The Story of Chess

The Story of Chess

by Horacio Cardo
     
 

After a steady stream of inventors, artists, and storytellers tried and failed, a man appeared with a box and a gameboard. So begins the story.
The man explains how each piece moves, and why. For example, the king is all-powerful, so he can move in any direction. But because a ruler must be cautious, he can move only one square per turn. he animosity of the

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Overview

After a steady stream of inventors, artists, and storytellers tried and failed, a man appeared with a box and a gameboard. So begins the story.
The man explains how each piece moves, and why. For example, the king is all-powerful, so he can move in any direction. But because a ruler must be cautious, he can move only one square per turn. he animosity of the kings is so great that they can never occupy adjacent squares, and their importance is such that if a side loses its king, it has lost the war. Each piece is given similar treatment, as are such moves as check, checkmate, castling, and en passant. The highly individualistic illustrations help demonstrate the mechanics of the game explained in the text, and a more conventional board-and -piece icon on each page show that more literal interpretation of the move. Through an illustrated story of the creation of chess, this book provides narratives and visual devices for learning the game and remembering the moves.
The Story of Chess will excite and teach children new to the game and will emphasize each piece's importance for those already familiar with the rules.

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Editorial Reviews

School Library Journal
Gr 3-6-An imagined retelling of the origins of chess. The narrator traces the game to, "a great island that has since disappeared." (In truth, its roots lie arguably in either India or China and it developed through Europe until it came to be the game we know today.) The story is about the leaders of two warring nations who, after suffering great losses battling one another, wish to leave a tribute so that such devastation would not be repeated. A man named Sissa devises a game that he presents to the kings as the commissioned memorial. Each two-page spread introduces a player and offers reasoning for the moves it is allowed. "These counselors and messengers [the Bishops]...begin the game at the side of their kings and queens in order to whisper advice in their ears. They will move in the direction of their voices. In other words, diagonally." Special moves such as "castling" are also addressed within the framework of the story. The book can serve as a starting place for beginners, but they will need to look elsewhere for more detailed instruction on strategy and defense. Dark, foreboding, and stylized illustrations show the animated versions of the pieces, daggers drawn or advancing on their opponents. They're depicted as grim, fierce characters of battle and evoke images of Lewis Carroll's royal court from Alice in Wonderland. Centuries of play have proven chess' enduring nature. This book will certainly spark interest in it in the next generation.-Christy Norris Blanchette, Valley Cottage Library, NY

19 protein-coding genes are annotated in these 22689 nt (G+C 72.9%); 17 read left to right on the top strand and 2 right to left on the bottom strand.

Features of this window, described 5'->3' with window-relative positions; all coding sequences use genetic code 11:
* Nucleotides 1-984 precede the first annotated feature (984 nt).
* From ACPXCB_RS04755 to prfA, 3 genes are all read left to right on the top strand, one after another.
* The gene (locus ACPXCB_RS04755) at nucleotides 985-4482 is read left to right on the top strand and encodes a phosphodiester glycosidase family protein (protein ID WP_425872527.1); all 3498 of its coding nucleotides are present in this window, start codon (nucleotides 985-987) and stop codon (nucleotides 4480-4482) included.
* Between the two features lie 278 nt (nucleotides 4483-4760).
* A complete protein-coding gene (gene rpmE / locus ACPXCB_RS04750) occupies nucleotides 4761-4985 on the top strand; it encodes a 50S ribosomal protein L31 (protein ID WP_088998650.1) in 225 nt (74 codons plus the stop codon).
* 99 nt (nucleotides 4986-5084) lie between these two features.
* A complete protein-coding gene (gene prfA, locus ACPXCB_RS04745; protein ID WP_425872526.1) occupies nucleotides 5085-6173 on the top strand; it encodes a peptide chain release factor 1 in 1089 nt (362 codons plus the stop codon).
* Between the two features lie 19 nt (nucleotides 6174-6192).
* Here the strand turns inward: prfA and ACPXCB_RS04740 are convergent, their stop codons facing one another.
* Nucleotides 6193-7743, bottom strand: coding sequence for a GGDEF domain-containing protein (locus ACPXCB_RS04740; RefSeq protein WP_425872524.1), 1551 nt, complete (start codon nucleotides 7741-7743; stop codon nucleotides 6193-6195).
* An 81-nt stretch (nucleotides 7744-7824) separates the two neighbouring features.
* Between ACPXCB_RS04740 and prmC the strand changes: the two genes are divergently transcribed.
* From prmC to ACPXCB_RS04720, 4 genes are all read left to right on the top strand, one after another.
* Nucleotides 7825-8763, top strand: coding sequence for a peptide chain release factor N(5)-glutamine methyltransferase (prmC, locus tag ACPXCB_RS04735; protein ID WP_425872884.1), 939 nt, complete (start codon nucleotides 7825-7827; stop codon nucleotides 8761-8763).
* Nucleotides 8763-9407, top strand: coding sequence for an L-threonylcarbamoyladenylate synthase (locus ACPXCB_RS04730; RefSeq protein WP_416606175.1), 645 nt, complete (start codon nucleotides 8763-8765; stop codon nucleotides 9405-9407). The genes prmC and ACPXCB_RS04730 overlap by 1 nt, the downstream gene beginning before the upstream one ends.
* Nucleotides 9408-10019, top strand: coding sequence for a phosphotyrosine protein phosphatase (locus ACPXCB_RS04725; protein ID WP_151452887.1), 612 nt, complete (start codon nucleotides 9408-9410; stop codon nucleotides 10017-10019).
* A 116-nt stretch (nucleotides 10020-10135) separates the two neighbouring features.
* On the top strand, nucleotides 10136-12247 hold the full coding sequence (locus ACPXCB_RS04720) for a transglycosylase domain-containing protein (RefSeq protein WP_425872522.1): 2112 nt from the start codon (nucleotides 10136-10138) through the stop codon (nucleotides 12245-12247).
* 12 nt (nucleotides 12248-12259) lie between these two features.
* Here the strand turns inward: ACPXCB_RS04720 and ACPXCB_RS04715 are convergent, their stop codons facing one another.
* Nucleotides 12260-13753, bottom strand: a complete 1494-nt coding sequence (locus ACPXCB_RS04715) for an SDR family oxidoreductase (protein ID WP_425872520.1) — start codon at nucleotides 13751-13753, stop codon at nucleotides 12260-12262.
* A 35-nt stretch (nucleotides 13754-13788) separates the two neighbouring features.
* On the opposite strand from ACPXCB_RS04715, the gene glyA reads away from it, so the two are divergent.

Product Details

ISBN-13:
9780789202505
Publisher:
Abbeville Publishing Group
Publication date:
05/28/1998
Edition description:
1 ED
Pages:
45
Product dimensions:
10.32(w) x 10.33(h) x 0.40(d)
Age Range:
9 - 12 Years

Read an Excerpt

Introduction

This is the story of the game of chess, or at least the story as it was told to me when I was a child. They say it began a long time ago, before there were books or even the written word. It is the story of two nations, one black and the other white, that lived on and fought over a great island that has since disappeared.

They say that so many people died in the war and that the sadness of the two kings was so great that they decided to leave a tribute to the war so that it would not be repeated. The kings knew the task would not be an easy one, so they offered a large reward to the person who could tell the story in an original and memorable way.

From that moment on, inventors, jesters, and storytellers began to parade before the court, but none of them could devise a fitting memorial. So much time passed that the kings were losing hope of ever seeing their wishes fulfilled.

Then one day a man named Sissa came into the kingdom and declared that he had the answer to all the royal wishes. When the two courts, bored and skeptical as they had become, were brought together the stranger spoke: "The story you request is locked inside this wooden case." He then placed a box and a playing board at the feet of the kings.

Author Biography: Horacio Cardo is an illustrator living in New York and Buenos Aires. His work has appeared in the New York Times, Chicago Tribune, Wall Street Journal, and many other periodicals.

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